Two major world powers, the United States and China, have both collected an enormous number of DNA samples from their citizens, the premise being that these samples will help solve crimes that might have otherwise gone unsolved. While DNA evidence can often be crucial when it comes to determining who committed a crime, researchers argue these DNA databases also pose a major threat to human rights.
In the U.S., the Federal Bureau of Investigation (FBI) has a DNA database called the Combined DNA Index System (CODIS) that currently contains over 14 million [fbi.gov] DNA profiles. This database has a disproportionately high number of profiles of black men, because black Americans are arrested five times [thehill.com] as much as white Americans. You don't even have to be convicted of a crime for law enforcement to take and store your DNA; you simply have to have been arrested as a suspect.
[...] As for China, a report [aspistrategist.org.au] that was published by the Australian Strategic Policy Institute in mid-June claims that China is operating the "world's largest police-run DNA database" as part of its powerful surveillance state. Chinese authorities have collected DNA samples from possibly as many as 70 million men since 2017, and the total database is believed to contain as many as 140 million profiles. The country hopes to collect DNA from all of its male citizens, as it argues men are most likely to commit crimes.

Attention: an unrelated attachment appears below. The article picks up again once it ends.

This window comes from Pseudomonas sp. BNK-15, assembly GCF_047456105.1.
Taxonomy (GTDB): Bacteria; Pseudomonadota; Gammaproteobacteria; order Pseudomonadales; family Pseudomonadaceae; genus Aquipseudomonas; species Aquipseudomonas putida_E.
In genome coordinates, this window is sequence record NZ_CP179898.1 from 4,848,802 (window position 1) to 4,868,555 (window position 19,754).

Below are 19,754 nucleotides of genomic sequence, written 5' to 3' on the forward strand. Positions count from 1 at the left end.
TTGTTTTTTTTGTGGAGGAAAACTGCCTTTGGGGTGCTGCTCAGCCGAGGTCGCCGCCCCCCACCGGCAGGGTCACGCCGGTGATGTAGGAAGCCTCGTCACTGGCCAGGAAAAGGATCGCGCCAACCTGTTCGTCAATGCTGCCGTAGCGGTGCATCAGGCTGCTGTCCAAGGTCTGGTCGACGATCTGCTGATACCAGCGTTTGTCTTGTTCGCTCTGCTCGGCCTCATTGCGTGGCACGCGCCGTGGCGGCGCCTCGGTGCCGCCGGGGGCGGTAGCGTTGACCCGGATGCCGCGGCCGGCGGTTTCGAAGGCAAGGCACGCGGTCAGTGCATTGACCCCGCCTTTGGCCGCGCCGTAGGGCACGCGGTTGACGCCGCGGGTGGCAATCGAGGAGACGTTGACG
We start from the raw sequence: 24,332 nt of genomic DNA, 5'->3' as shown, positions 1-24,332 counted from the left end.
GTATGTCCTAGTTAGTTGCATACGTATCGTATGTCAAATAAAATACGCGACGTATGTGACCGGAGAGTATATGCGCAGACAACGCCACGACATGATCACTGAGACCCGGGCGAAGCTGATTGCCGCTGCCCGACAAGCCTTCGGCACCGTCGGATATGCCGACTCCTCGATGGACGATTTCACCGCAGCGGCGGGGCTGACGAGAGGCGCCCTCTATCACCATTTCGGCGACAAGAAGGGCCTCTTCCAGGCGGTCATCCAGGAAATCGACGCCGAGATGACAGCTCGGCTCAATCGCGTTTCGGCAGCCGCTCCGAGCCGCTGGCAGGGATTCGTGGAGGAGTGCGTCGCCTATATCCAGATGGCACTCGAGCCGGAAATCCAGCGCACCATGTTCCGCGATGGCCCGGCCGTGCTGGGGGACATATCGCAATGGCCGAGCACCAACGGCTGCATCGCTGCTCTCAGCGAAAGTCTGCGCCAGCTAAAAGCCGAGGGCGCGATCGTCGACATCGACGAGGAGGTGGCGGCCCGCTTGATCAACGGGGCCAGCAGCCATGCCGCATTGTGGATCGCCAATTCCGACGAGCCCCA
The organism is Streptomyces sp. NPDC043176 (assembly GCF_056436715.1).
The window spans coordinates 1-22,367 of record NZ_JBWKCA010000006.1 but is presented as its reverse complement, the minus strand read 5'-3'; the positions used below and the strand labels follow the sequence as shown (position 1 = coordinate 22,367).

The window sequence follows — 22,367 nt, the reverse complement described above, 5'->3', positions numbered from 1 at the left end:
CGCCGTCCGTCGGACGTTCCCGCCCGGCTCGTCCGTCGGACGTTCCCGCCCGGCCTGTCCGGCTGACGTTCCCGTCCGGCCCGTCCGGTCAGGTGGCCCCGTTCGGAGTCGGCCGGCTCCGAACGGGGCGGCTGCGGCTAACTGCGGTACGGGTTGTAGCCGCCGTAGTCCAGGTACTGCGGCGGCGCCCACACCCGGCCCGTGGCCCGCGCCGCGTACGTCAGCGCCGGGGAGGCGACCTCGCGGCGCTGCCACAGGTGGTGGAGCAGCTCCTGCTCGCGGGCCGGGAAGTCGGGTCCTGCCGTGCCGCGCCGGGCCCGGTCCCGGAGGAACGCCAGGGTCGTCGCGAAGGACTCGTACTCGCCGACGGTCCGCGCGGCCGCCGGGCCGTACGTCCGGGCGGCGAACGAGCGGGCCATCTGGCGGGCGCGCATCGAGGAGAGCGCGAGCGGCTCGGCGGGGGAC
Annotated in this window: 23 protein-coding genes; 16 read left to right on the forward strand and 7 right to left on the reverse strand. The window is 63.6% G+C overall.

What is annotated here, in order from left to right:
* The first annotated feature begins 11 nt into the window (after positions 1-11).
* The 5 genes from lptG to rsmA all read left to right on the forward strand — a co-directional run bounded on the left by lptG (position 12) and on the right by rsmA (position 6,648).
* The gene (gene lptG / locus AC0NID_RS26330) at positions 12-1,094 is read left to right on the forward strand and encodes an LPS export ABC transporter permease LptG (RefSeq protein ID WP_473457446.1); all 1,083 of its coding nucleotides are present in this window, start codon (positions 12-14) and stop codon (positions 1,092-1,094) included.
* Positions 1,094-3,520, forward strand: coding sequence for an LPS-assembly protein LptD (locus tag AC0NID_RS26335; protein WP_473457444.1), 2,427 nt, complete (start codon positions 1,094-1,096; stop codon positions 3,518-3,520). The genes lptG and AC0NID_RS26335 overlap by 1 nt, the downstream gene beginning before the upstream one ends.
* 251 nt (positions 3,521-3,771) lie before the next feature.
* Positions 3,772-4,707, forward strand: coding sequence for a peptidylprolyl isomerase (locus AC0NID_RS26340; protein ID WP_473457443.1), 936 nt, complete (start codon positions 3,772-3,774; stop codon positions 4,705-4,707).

DNA is reportedly often collected during what are represented as free physicals, and it's also being collected from children at schools. There are reports of Chinese citizens being threatened [nytimes.com] with punishment by government officials if they refuse to give a DNA sample. Much of the DNA that's been collected has been from Uighur Muslims that have been oppressed by the Chinese government and infamously forced into concentration camps [washingtonpost.com] in the Xinjiang province.
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